This weekend, on the 9th of December, delegates convened at the “Powering Ocean Breakthroughs with 100% Sustainable Ocean Management” event at the 28th UN Conference of Parties (CoP28) in Dubai, to decide on “path-defining” nature-climate investment plans and financing strategies towards safer oceans.

The event focused on the creation and execution of Sustainable Ocean Plans (SOPs) and was intended to highlight advancements in political leadership, policy development and funding strategies aimed at safeguarding and responsibly managing critical ecosystems, with a specific focus on forests, mangroves, and the ocean. The discussions revolved around key frameworks such as the Kunming-Montreal Global Biodiversity Framework (adopted by 190 countries in 2022), the Glasgow Leaders’ Declaration on Forests (signed in 2021 by 141 countries), and the Biodiversity Beyond National Jurisdiction Agreement (signed in 2023 by 83 countries).

In a recent update from the Planetary Boundaries Framework that sheds light on Earth’s environmental status, it was revealed that six out of nine crucial boundaries for human safety and habitation have been broken. The research highlights the significant role of natural resource exploitation and overconsumption in negatively impacting Earth’s biosphere.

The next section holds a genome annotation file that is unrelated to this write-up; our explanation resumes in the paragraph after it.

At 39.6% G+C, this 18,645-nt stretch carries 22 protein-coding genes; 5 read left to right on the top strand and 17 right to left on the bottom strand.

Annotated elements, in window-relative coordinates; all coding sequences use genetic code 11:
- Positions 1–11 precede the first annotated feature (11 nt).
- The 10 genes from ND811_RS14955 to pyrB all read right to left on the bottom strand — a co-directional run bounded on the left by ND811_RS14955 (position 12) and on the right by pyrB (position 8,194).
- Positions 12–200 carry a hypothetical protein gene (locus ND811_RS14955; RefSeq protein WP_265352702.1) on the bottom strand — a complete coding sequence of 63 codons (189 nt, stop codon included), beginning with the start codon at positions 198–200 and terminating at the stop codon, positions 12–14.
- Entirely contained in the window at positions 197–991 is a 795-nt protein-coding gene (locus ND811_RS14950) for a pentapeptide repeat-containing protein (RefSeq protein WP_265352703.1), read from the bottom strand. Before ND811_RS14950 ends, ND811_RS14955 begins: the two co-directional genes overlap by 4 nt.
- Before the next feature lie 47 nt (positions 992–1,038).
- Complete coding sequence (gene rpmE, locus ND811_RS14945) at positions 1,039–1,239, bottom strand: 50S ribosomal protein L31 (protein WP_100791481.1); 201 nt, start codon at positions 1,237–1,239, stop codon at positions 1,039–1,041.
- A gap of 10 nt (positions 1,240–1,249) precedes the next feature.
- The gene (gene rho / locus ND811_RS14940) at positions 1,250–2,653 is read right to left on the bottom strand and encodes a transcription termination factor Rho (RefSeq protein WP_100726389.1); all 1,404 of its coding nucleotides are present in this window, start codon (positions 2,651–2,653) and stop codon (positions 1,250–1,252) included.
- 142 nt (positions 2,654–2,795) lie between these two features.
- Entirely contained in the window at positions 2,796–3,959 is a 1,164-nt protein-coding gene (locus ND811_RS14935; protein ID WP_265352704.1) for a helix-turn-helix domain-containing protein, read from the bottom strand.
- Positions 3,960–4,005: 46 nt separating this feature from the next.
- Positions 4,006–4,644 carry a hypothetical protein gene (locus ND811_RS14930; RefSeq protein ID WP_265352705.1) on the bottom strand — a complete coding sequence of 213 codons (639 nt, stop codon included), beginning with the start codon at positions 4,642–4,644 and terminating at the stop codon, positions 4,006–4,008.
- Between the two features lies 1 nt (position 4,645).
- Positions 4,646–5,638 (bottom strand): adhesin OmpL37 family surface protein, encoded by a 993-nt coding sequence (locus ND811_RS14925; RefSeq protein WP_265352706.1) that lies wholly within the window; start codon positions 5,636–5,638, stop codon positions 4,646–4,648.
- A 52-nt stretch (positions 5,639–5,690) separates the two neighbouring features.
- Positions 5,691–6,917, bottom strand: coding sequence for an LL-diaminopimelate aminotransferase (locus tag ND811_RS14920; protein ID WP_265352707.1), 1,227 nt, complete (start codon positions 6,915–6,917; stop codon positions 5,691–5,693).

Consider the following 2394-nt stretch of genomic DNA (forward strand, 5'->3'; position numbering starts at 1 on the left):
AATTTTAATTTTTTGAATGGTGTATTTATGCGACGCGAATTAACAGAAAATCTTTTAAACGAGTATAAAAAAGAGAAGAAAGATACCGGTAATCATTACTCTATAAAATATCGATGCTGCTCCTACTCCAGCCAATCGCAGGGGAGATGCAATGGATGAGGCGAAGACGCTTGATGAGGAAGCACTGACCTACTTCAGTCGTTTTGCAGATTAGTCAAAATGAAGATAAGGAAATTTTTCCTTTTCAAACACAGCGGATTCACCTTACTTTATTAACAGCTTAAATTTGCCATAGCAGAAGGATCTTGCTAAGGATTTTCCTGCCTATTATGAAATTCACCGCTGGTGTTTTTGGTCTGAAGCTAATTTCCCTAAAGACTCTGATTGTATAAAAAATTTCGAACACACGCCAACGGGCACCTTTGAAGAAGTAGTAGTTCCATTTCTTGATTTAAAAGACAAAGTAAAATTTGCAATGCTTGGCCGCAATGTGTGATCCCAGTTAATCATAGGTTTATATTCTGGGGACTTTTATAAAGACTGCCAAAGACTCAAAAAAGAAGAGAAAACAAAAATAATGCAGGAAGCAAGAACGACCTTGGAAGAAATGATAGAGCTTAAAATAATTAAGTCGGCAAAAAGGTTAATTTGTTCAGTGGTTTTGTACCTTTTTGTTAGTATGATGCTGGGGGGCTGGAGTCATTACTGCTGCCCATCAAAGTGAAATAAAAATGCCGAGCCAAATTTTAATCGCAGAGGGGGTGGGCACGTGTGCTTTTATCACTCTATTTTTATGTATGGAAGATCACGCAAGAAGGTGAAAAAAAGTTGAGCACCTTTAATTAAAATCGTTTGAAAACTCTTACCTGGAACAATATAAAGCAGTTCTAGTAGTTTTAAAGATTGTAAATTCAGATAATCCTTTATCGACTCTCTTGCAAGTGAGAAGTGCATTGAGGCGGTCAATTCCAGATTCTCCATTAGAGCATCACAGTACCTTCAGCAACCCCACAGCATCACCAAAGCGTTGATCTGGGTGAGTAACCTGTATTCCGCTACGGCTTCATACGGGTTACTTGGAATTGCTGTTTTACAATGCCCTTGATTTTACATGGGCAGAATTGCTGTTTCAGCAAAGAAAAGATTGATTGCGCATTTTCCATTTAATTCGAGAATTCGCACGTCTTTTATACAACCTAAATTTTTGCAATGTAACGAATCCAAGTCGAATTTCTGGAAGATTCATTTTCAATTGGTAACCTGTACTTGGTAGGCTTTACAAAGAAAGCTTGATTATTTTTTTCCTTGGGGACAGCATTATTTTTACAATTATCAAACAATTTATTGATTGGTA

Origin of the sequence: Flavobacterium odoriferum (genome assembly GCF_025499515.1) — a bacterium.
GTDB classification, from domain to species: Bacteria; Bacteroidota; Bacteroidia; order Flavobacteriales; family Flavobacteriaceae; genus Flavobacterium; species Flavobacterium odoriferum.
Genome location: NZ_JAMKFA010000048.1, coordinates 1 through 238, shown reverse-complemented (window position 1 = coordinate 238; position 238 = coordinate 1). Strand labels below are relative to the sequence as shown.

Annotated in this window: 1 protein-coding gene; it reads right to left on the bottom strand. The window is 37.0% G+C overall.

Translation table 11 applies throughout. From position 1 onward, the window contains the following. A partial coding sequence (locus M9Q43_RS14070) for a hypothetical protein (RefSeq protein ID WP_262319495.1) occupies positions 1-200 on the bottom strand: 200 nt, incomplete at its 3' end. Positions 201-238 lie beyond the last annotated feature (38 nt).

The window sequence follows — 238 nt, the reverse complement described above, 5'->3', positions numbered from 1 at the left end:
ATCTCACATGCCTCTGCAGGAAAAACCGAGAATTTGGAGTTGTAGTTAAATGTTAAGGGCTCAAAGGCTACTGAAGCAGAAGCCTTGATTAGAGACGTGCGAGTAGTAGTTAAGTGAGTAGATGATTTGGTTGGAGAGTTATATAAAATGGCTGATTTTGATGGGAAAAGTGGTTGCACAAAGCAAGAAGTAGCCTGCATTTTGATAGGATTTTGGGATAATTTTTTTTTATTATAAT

Azote for the Stockholm Resilience Centre, based on the analysis in Richardson et al 2023.

Of these challenges, pollution is a major driver of environmental degradation. Plastic pollution, in particular, has had devastating impacts on the terrestrial, freshwater and marine biodiversity upon which millions of people depend for their livelihood.

CoP28 also follows a third round of UN Intergovernmental Negotiating Committee (INC) negotiations towards the world’s first global treaty to control plastic pollution, which took place in Nairobi earlier this year. The INC emerged as a by-product committee stemming from the UN Environment Assembly in 2022. At this session, member states adopted a pivotal resolution to develop a global, legally binding commitment towards reducing plastic pollution and waste that threatens the planet’s biodiverse ecosystems and sustainability.

This resolution led to the formation of an Intergovernmental Negotiating Committee (INC). The purpose of this committee was to develop an “instrument”, like a binding treaty or agreement, related to the management of plastic pollution and waste by the end of 2024.

So far, there have been three additional sessions of INC’s. The first session (INC-1) was held in Punta del Este, Uruguay, from November 28 to December 2, 2022. The second (INC-2) was held in Paris, France, from May 29 to June 2, 2023. The most recent session (INC-3) took place in Nairobi, Kenya, from November 13 to 19, 2023, ahead of the COP28.

In Nairobi, addressing the first day of talks at the third session of CoP28, Kenyan President William Ruto stressed the 2024 deadline, stating that “2024 is only six weeks away and [there] are only two other meetings to go,” referring to the INC-4 and INC-5 set for next year.